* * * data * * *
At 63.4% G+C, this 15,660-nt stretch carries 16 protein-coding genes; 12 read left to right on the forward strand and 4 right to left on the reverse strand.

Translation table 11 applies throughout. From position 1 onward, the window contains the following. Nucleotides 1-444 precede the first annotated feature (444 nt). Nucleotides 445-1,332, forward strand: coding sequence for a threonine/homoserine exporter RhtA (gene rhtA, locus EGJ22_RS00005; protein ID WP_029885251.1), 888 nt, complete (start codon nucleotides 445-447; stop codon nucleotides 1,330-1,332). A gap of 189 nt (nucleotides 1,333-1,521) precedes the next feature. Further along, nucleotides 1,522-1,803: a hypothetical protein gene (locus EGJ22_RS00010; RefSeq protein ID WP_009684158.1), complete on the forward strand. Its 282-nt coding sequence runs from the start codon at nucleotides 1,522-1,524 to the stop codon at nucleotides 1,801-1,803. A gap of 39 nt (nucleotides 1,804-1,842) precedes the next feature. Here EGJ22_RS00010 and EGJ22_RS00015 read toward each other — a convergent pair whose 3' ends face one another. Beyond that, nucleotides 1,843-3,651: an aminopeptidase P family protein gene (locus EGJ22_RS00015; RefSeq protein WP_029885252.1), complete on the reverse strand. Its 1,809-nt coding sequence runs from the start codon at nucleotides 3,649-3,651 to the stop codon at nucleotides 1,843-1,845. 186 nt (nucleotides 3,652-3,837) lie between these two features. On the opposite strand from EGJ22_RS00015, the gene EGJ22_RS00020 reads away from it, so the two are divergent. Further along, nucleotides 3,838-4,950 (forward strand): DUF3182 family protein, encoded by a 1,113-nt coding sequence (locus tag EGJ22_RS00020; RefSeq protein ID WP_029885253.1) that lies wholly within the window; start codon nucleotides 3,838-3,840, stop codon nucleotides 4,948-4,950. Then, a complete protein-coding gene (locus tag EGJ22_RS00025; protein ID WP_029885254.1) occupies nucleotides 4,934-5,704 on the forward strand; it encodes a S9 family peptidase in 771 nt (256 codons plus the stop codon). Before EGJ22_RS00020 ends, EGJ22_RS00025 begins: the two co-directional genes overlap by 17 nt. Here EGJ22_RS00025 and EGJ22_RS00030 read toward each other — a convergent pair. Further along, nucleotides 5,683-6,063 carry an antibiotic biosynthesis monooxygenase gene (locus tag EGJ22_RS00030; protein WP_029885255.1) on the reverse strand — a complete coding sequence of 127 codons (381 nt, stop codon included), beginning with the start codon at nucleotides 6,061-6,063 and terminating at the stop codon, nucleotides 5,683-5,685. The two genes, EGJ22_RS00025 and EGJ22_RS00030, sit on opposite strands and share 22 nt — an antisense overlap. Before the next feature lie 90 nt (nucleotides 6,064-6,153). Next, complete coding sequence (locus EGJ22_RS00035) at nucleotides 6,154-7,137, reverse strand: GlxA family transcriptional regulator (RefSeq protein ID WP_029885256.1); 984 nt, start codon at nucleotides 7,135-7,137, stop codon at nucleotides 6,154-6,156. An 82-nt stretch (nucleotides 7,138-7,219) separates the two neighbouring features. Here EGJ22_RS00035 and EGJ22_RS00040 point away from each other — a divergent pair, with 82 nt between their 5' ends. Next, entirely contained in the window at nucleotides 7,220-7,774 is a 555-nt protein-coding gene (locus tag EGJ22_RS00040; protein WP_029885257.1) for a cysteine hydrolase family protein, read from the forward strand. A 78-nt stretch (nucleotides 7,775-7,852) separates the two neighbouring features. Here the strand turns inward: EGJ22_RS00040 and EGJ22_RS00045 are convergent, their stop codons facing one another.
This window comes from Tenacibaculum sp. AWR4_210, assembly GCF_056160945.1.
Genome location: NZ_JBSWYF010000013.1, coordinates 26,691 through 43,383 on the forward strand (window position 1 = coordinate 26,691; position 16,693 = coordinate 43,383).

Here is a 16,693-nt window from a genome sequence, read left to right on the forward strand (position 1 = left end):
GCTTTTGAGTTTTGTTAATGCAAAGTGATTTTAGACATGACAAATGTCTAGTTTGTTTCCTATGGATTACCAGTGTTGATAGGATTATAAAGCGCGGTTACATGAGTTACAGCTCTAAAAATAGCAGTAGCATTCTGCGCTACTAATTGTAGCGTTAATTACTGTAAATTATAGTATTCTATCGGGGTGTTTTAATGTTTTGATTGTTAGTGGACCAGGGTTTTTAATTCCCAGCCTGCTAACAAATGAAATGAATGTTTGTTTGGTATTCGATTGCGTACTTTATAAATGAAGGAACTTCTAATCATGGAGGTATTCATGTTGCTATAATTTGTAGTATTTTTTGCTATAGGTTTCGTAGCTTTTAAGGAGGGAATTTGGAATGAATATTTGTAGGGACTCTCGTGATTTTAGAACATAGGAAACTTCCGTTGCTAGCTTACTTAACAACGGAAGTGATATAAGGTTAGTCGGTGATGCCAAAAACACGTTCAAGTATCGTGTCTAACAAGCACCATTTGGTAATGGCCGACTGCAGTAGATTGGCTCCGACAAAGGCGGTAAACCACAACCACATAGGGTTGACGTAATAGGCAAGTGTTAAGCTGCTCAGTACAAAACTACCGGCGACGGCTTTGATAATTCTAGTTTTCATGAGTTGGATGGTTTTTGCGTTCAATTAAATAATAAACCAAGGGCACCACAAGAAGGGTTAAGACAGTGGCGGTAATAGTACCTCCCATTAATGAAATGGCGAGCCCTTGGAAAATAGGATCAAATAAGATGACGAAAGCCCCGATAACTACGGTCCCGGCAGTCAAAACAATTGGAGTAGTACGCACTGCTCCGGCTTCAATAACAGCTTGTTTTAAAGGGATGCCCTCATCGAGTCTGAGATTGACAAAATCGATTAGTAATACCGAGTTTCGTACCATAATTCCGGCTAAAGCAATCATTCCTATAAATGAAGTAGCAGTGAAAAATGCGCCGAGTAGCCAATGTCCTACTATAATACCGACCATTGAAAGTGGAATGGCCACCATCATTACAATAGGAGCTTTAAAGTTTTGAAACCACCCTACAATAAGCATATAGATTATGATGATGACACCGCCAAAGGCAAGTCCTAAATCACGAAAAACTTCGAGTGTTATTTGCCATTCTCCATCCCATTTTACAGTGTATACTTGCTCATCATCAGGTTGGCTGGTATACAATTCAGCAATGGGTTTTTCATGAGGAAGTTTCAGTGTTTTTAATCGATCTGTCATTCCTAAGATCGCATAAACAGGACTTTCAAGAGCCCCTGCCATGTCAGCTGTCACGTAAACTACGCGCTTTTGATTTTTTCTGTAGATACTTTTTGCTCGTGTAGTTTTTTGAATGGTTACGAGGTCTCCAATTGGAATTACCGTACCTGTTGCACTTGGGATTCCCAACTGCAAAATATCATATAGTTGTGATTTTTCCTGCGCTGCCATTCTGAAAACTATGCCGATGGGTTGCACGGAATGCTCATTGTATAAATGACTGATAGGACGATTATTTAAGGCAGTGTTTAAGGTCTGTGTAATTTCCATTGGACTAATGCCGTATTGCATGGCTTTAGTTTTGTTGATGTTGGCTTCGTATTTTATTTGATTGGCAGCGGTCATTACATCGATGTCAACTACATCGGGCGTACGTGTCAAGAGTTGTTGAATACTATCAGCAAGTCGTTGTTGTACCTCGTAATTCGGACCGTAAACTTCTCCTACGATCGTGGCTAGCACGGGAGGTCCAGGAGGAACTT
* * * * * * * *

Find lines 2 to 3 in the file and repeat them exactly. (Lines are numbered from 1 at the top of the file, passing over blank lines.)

Translation table 11 applies throughout. From position 1 onward, the window contains the following. Nucleotides 1-444 precede the first annotated feature (444 nt). Nucleotides 445-1,332, forward strand: coding sequence for a threonine/homoserine exporter RhtA (gene rhtA, locus EGJ22_RS00005; protein ID WP_029885251.1), 888 nt, complete (start codon nucleotides 445-447; stop codon nucleotides 1,330-1,332). A gap of 189 nt (nucleotides 1,333-1,521) precedes the next feature. Further along, nucleotides 1,522-1,803: a hypothetical protein gene (locus EGJ22_RS00010; RefSeq protein ID WP_009684158.1), complete on the forward strand. Its 282-nt coding sequence runs from the start codon at nucleotides 1,522-1,524 to the stop codon at nucleotides 1,801-1,803. A gap of 39 nt (nucleotides 1,804-1,842) precedes the next feature. Here EGJ22_RS00010 and EGJ22_RS00015 read toward each other — a convergent pair whose 3' ends face one another. Beyond that, nucleotides 1,843-3,651: an aminopeptidase P family protein gene (locus EGJ22_RS00015; RefSeq protein WP_029885252.1), complete on the reverse strand. Its 1,809-nt coding sequence runs from the start codon at nucleotides 3,649-3,651 to the stop codon at nucleotides 1,843-1,845. 186 nt (nucleotides 3,652-3,837) lie between these two features. On the opposite strand from EGJ22_RS00015, the gene EGJ22_RS00020 reads away from it, so the two are divergent. Further along, nucleotides 3,838-4,950 (forward strand): DUF3182 family protein, encoded by a 1,113-nt coding sequence (locus tag EGJ22_RS00020; RefSeq protein ID WP_029885253.1) that lies wholly within the window; start codon nucleotides 3,838-3,840, stop codon nucleotides 4,948-4,950. Then, a complete protein-coding gene (locus tag EGJ22_RS00025; protein ID WP_029885254.1) occupies nucleotides 4,934-5,704 on the forward strand; it encodes a S9 family peptidase in 771 nt (256 codons plus the stop codon). Before EGJ22_RS00020 ends, EGJ22_RS00025 begins: the two co-directional genes overlap by 17 nt. Here EGJ22_RS00025 and EGJ22_RS00030 read toward each other — a convergent pair. Further along, nucleotides 5,683-6,063 carry an antibiotic biosynthesis monooxygenase gene (locus tag EGJ22_RS00030; protein WP_029885255.1) on the reverse strand — a complete coding sequence of 127 codons (381 nt, stop codon included), beginning with the start codon at nucleotides 6,061-6,063 and terminating at the stop codon, nucleotides 5,683-5,685. The two genes, EGJ22_RS00025 and EGJ22_RS00030, sit on opposite strands and share 22 nt — an antisense overlap. Before the next feature lie 90 nt (nucleotides 6,064-6,153). Next, complete coding sequence (locus EGJ22_RS00035) at nucleotides 6,154-7,137, reverse strand: GlxA family transcriptional regulator (RefSeq protein ID WP_029885256.1); 984 nt, start codon at nucleotides 7,135-7,137, stop codon at nucleotides 6,154-6,156. An 82-nt stretch (nucleotides 7,138-7,219) separates the two neighbouring features. Here EGJ22_RS00035 and EGJ22_RS00040 point away from each other — a divergent pair, with 82 nt between their 5' ends. Next, entirely contained in the window at nucleotides 7,220-7,774 is a 555-nt protein-coding gene (locus tag EGJ22_RS00040; protein WP_029885257.1) for a cysteine hydrolase family protein, read from the forward strand. A 78-nt stretch (nucleotides 7,775-7,852) separates the two neighbouring features. Here the strand turns inward: EGJ22_RS00040 and EGJ22_RS00045 are convergent, their stop codons facing one another.
This window comes from Tenacibaculum sp. AWR4_210, assembly GCF_056160945.1.